“We usually have a little break of about a week at the beginning of December for exams,” Popovic said. “We then practice and have a few days off before Christmas. We were back practicing again on the 26.” Popovic said the Stingers flew to Halifax on Dec. 27 for its tournament. The team then played three games from Dec. 28-30, registering two wins.

“It’s a very short break of about six school days off that players get before Christmas, but that’s about it,” Popovic said.

The Stingers won four of their first five games of the 2019-20 season, and are currently ranked second in the RSEQ behind McGill, with one game in hand. The team also had a 4-1 record after five games in the 2018-19 season.

“The McGill game was a close game all the way until the end,” Popovic said. “It’s a good start to the season, with two good wins against the Université du Québec à Montréal (UQAM) Citadins. Obviously, after losing Ricardo Monge last off-season, we kind of had to get used to playing without him.”

Monge was the point-guard, team captain, played his fifth and final season with the Stingers in 2018-19, was named the MVP in the RSEQ and received all-Canadian honours.

The transition period for the point-guard position was a bit tough at first for the Stingers. The team played exhibition games before the RSEQ season, but had to deal with injuries. Popovic said it was an adjustment for his team and the young players coming in. However, he said the team is satisfied with what came out of the first five games this season.

“We understand that our league is very competitive,” Popovic said. “There won’t be any easy game during the second semester. We have to get ready [for all of them]. Our next six games are against UQAM, McGill and the Bishop’s University Gaiters. Those will be six very competitive games. Those teams all played during Christmas time and got better.”

Popovic said that, since the start of the season, the coaching staff has been stressing a lot on making the right plays on offence, and sharing the ball.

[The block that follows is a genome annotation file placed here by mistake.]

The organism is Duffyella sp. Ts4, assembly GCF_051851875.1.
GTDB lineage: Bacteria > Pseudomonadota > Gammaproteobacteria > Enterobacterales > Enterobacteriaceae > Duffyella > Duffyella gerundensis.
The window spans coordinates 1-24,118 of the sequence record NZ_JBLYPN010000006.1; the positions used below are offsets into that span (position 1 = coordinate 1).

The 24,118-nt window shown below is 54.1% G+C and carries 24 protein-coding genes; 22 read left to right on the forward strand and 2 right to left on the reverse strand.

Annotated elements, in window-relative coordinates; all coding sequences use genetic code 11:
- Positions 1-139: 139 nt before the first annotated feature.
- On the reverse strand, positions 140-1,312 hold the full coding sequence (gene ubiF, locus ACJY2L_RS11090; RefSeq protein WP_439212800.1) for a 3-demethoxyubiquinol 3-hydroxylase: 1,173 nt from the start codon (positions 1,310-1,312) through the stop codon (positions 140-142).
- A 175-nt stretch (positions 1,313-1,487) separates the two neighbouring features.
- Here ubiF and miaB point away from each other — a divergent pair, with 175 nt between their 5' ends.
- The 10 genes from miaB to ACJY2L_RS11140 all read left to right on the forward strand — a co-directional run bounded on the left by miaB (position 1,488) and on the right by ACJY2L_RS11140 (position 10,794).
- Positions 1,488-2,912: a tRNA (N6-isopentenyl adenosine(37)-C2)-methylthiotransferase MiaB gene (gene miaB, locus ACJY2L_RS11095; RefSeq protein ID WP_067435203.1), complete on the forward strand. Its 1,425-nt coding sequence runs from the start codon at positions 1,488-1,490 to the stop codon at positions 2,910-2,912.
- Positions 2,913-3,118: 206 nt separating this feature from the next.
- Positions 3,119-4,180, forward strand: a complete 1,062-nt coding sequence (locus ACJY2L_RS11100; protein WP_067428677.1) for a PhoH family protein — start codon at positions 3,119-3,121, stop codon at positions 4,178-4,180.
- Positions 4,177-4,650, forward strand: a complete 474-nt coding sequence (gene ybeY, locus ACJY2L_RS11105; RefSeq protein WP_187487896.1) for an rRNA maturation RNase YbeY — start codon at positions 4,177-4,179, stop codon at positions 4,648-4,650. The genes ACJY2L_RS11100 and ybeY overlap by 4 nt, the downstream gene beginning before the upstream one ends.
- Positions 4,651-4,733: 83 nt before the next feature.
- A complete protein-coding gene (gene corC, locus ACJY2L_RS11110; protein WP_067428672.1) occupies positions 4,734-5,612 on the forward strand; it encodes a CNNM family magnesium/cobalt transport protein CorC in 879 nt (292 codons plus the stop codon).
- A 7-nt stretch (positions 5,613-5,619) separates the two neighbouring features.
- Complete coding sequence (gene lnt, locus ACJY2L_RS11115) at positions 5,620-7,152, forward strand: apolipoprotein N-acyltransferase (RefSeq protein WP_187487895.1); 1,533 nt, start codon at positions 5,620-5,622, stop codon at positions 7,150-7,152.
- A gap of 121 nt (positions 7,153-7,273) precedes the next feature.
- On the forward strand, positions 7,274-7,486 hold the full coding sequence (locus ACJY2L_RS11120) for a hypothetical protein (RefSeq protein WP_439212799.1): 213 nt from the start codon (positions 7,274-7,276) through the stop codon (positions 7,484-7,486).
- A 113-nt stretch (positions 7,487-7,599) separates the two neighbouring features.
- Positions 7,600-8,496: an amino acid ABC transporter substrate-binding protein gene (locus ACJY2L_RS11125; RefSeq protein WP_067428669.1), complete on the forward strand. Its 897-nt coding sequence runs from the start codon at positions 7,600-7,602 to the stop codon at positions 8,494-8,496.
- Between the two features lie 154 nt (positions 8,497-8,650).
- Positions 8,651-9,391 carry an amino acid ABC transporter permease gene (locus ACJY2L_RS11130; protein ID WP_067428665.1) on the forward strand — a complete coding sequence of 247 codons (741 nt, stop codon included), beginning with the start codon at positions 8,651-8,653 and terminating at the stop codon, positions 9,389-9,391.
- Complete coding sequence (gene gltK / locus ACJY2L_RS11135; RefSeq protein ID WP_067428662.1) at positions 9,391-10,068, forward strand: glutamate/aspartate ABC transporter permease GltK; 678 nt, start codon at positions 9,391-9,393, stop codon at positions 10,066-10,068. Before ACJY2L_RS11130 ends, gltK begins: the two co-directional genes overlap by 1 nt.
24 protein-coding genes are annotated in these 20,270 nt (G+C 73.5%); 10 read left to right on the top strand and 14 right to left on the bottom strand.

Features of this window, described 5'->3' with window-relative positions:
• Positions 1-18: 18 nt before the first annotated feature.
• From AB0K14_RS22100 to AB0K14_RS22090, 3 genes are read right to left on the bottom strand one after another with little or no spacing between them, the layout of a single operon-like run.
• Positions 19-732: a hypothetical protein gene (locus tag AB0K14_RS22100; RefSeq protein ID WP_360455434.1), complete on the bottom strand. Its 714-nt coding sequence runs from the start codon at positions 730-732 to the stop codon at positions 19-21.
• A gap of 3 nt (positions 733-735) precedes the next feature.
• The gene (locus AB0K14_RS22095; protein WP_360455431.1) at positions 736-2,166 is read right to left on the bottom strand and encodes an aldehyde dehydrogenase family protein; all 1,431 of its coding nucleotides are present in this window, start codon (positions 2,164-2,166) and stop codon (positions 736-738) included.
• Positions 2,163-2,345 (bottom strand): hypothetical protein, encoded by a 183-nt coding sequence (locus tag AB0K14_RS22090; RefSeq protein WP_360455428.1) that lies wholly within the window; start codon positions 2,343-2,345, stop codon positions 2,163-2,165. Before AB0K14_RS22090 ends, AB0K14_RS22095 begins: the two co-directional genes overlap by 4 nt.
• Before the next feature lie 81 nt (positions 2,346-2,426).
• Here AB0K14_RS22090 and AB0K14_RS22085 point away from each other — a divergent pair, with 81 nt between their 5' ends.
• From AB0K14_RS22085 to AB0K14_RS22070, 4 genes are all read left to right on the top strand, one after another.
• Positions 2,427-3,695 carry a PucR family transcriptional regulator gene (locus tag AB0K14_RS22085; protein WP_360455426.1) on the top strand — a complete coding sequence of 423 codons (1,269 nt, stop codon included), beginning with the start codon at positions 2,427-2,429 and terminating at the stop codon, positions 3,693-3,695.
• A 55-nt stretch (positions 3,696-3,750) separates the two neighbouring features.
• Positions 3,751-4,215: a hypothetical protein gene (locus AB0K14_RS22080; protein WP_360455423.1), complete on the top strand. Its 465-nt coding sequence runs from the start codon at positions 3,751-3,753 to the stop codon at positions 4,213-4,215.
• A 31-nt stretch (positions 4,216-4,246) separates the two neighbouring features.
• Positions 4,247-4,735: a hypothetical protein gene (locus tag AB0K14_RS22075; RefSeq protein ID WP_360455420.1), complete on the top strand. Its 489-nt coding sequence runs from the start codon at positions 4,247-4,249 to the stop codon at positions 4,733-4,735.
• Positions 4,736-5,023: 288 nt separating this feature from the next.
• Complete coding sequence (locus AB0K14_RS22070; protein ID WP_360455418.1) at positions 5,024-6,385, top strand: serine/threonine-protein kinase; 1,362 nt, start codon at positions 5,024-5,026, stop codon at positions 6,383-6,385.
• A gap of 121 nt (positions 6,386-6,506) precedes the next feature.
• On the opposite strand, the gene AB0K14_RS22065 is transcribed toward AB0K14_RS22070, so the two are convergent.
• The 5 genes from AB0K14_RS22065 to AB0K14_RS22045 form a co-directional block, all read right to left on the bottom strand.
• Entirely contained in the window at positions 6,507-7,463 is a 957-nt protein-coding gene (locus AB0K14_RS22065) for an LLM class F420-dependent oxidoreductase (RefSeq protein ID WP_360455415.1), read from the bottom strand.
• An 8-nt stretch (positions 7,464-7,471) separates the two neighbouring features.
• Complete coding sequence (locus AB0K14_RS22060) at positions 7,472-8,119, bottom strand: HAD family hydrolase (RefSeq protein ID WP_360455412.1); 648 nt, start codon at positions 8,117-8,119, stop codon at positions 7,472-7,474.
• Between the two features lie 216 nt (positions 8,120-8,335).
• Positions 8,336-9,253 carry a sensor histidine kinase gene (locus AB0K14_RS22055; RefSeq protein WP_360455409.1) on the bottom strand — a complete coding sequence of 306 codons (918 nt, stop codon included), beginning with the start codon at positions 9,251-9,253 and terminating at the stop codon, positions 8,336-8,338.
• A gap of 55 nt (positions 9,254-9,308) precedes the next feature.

“We don’t care who scores,” Popovic said. “We just want them to get the best shots as possible in every position. We want to eliminate turnovers. Early in the season, we turned it over too much. I’d say that right now, it’s a great overall team effort. Defensively, we’ve been pretty good, especially at understanding what we want to do against each team. However, there are still a lot of games left, so there are many things we want to get better at.”

Last season, forward Sami Ghandour missed the first two games of the season following a shoulder surgery. Ghandour is an important part of the team and is recognized for his energy on and off the court. This season, the forward was in uniform for the first five games of the season, having registered 58 points, and is tied for first in the RSEQ in rebounds, averaging 8.4 per game.

We call Sami — what we call in basketball terms — a glue guy,” Popovic said. “He’s not the one who will score 25 points per game. However, he does a lot of little things for us. He communicates and knows where to be on the court. Every team needs players like that to be successful. We’re looking forward to a big second semester for him.”

The Stingers only played five games but some players are already leaving great impressions on the court.

“Nathaniel Boisvert is playing a decent role for us,” Popovic said. “I also think Tariq Barki-Hamad has played well as a backup point-guard. We need these guys to come in and play well. We’re hoping we can get contribution from everyone, and that they can keep improving because it will make our team better. When you’re a young athlete coming in this league and playing minutes right away, you have a lot to learn. When players like Bryan Coriolan and Adrian Armstrong will graduate, we’ll need these guys to step in and play big minutes for us.”

With 11 games left in the season, the Stingers aren’t looking too far ahead. Popovic said the team simply wants to focus on itself.

“It’s going to be one game at a time, with one practice at a time by trying to get better,” Popovic said. “We already know our opponents, as we played them before.”



Feature image by Laurence B.D.


Photo Spread: Stingers basketball teams sweep UQAM in home opener weekend

Exit mobile version